Sometime back in the late 90s I realized I had privilege and I did not have privilege.
How is such a thing possible, you might ask?
A good question given how we’ve come to characterize privilege: it is something some people have all the time, everywhere, and others do not, all the time, everywhere.
But privilege exists only in context.
If you stand or sit in a room by yourself, who oppresses you? Perhaps the voices in your head? If that is true, who then oppresses who?
Neither privilege nor oppression exists like air, all the time, everywhere.
In some contexts I have a privilege. When I interact with people in these contexts, they treat me with deference and assume I’m rich/intelligent and so on. Being white and male does this.
How do I know? People did not treat me deferentially when I lived as a woman.
These deferences I now experience remain conditional. If people know I have a past as a woman, perhaps they will retract their deference. Instead of being a white man, I become another category, another type of human being, one that can be treated without kindness or respect, potentially.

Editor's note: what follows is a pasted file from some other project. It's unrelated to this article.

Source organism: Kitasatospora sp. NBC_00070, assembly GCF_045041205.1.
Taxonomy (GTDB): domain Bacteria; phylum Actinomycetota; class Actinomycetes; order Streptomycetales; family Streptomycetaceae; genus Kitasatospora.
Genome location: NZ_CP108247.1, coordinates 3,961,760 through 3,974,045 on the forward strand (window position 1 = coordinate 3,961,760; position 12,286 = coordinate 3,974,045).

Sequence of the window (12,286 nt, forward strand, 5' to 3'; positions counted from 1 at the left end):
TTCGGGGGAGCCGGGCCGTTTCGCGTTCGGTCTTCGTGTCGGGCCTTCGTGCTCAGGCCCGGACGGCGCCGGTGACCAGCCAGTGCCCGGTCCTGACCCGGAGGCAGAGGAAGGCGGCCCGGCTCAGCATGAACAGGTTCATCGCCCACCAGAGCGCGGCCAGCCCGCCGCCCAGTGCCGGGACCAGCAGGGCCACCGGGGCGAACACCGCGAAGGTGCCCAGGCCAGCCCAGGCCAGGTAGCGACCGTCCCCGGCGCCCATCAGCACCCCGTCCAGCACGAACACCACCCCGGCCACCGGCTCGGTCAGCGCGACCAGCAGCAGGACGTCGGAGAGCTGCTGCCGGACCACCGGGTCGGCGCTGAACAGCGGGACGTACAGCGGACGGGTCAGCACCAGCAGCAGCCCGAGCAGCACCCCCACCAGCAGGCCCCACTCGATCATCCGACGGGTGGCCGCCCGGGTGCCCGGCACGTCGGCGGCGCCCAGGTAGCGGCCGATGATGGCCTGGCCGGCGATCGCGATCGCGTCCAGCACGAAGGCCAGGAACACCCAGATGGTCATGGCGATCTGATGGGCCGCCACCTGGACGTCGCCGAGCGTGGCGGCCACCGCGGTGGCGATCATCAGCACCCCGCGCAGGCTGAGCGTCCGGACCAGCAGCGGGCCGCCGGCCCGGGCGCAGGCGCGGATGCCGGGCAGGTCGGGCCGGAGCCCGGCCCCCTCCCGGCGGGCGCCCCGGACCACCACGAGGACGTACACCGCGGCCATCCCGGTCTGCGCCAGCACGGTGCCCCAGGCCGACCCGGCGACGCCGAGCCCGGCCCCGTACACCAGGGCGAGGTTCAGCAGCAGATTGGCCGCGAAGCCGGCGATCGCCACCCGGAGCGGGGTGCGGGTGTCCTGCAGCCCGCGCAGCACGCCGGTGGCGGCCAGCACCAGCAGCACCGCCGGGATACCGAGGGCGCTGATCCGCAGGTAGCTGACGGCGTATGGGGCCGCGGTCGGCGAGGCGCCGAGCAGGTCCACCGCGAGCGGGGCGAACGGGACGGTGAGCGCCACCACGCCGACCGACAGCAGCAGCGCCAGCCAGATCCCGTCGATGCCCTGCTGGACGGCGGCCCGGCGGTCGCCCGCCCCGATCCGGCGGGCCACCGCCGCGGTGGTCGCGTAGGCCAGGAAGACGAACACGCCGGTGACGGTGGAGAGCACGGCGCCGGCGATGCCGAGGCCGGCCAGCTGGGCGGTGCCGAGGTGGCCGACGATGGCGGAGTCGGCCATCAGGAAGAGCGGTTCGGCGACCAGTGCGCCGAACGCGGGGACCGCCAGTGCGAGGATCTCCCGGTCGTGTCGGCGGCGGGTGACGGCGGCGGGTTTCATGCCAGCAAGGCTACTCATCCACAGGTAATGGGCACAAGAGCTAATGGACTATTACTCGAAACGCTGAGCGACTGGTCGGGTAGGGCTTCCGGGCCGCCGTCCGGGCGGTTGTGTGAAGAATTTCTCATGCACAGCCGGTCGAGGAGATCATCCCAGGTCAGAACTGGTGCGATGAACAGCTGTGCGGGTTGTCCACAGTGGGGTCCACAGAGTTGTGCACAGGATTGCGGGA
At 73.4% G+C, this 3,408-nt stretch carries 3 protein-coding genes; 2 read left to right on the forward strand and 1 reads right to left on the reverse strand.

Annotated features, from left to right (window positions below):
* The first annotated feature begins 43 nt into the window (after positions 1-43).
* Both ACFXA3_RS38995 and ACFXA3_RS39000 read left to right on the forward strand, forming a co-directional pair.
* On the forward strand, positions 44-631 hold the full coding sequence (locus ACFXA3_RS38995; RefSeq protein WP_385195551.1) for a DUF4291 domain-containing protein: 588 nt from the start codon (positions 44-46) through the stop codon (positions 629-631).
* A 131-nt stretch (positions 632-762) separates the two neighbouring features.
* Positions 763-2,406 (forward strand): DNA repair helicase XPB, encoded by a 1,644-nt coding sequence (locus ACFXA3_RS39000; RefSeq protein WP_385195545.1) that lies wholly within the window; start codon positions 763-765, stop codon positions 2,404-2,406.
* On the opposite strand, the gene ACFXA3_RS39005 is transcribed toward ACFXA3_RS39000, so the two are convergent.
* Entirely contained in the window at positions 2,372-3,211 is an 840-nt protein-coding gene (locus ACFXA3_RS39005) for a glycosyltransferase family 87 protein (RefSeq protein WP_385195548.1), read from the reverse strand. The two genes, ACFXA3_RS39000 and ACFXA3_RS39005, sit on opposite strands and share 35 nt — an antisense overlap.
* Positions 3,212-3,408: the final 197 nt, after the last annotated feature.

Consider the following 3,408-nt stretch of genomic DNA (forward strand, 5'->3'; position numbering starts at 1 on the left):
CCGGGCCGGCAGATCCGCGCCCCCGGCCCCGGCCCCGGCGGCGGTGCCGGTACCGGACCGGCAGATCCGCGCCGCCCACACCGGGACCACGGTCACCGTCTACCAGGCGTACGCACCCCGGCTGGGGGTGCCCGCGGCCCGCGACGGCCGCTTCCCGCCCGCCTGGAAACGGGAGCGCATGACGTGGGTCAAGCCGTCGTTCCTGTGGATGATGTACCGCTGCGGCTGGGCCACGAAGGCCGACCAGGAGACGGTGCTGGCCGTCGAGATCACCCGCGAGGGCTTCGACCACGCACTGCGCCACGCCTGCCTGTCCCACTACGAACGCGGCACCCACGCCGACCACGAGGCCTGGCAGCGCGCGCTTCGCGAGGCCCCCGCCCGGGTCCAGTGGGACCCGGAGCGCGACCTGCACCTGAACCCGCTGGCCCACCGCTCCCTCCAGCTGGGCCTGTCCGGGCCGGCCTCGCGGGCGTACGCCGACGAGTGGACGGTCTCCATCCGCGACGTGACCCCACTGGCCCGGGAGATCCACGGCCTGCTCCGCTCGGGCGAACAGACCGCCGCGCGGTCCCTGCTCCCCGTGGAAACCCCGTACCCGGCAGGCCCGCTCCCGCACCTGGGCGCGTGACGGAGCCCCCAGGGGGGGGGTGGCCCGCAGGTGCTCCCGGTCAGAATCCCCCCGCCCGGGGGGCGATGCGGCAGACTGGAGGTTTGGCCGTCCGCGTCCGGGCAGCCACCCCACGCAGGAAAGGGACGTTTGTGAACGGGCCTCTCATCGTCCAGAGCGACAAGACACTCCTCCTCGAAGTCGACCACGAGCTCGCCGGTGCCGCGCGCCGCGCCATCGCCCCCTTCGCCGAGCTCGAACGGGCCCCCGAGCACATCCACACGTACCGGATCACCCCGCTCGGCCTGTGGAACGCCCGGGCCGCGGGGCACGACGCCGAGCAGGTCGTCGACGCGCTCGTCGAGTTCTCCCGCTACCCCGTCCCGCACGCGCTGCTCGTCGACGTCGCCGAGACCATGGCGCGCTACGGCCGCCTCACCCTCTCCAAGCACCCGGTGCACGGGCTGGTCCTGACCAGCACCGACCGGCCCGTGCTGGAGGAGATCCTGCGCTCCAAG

That potential becomes a possibility I must manage, always. Whether it is the TSA or an unexpected visit to the ER I can never expect the kindness of strangers. 1
Now I grant that while I perceive these possibilities as potential threats, not every transman does.
And that is okay. He isn’t wrong, nor am I. How he manages these potential threats or even if he views them as threats at all, does not diminish the possibility of the threat’s existence.
This is why the token argument – a transman isn’t threatened so you’re whining! – is just stupid.
Within every human interaction exists potentials for a range of behaviors from kindness to indifference to disgust.
Within every human interaction varieties of privilege and not privilege play out between actors.
The job of every person in a privileged position within these interactions is to enhance kindness and concern and reduce dismissive or threatening behavior.
Why? Because chances are we will find ourselves in positions where we are not privileged, and we must hope for kindness and prepare for disgust, or worse.